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Now You See Me (2013)


J.A.A. Purves
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(A&F links to Unleashed (2005), Transporter 2 (2005), The Incredible Hulk (2008), and Clash of the Titans (2010).)

I have yet to find anything of Leterrier's to be excited about. I may regret starting this thread after seeing the trailer. But I can't help but be impressed by the cast, where it looks like a gang of bank robbers/illusionists (Jesse Eisenberg, Isla Fisher, Woody Harrelson, Dave Franco) are being backed by two older magicians (Morgan Freeman and Michael Caine) and being hunted down by the FBI and Interpol (Mark Ruffalo and Melanie Laurent).

So they've got the talented cast. Josh Appelbaum (who helped write Mission: Impossible - Ghost Protocol, the American TV show Life on Mars) is credited for writing the script.

 

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"Sympathy must precede belligerence. First I must understand the other, as it were, from the inside; then I can critique it from the outside. So many people skip right to the latter." -- Steven D. Greydanus
Now blogging at Patheos.com. I can also still be found at Facebook, Twitter and Flickr. See also my film journal.

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  • 4 weeks later...

"Sympathy must precede belligerence. First I must understand the other, as it were, from the inside; then I can critique it from the outside. So many people skip right to the latter." -- Steven D. Greydanus
Now blogging at Patheos.com. I can also still be found at Facebook, Twitter and Flickr. See also my film journal.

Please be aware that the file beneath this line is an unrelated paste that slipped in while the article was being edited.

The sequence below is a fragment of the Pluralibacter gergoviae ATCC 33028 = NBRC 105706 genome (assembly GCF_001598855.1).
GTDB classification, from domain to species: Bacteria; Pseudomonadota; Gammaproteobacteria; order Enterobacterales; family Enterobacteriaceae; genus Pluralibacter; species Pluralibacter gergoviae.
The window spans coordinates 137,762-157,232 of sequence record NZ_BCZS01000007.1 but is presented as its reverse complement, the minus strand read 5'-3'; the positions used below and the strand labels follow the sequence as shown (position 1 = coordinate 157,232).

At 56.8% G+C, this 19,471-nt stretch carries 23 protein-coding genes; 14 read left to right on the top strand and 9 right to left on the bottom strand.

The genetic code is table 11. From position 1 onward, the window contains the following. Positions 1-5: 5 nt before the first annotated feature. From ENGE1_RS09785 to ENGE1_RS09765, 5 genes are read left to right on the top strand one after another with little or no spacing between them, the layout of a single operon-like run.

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  • 4 weeks later...

Has anyone seen this? The cast and premise looks intriguing, but Leterrier is hardly a competent director, and the reviews on Rotten Tomatoes are anything but promising.

"Anyway, in general I love tragic artists, especially classical ones."

"Even the forms for expressing truth can be multiform, and this is indeed necessary for the transmission of the Gospel in its timeless meaning."

- Pope Francis, August 2013 interview with Antonio Spadaro

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Caught it tonight. It's one of those movies that has no real suspense because you know everything has been planned or anticipated in advance by some supergenius -- even though there are plenty of variables that really *should* have been able to de-rail everything. I was actually reminded of SDG's complaint about the Matrix sequels, and what they supposedly reveal about what was going on behind-the-scenes in the original film.

"Sympathy must precede belligerence. First I must understand the other, as it were, from the inside; then I can critique it from the outside. So many people skip right to the latter." -- Steven D. Greydanus
Now blogging at Patheos.com. I can also still be found at Facebook, Twitter and Flickr. See also my film journal.

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I decided to give it a try, and then decided to try my hand at writing a review.

The biggest problem with Now You See Me is that it never escapes from inevitable comparisons to The Prestige. Both films concern rival magicians with at least one trying to uncover the others' secrets, while the others attempt a dazzling, mind-blowing disappearing trick. It does not help that Now You See Me also stars Michael Caine in role fairly similar to the mentor he played in The Prestige. Nor does Morgan Freeman's presence help the comparison, since he starred in three Christopher Nolan films along with Michael Caine, serving as another reminder of Nolan's work. Finally the line "you have to take a leap of faith," which featured so prominently in Inception, is nearly as prominent here.

None of that is to say Now You See Me is a bad film. For the most part, it remains fairly entertaining and cohesive, never becoming risible, but it stays mediocre, and everything in it has been done before and done much better, especially in The Prestige and Ocean's 11.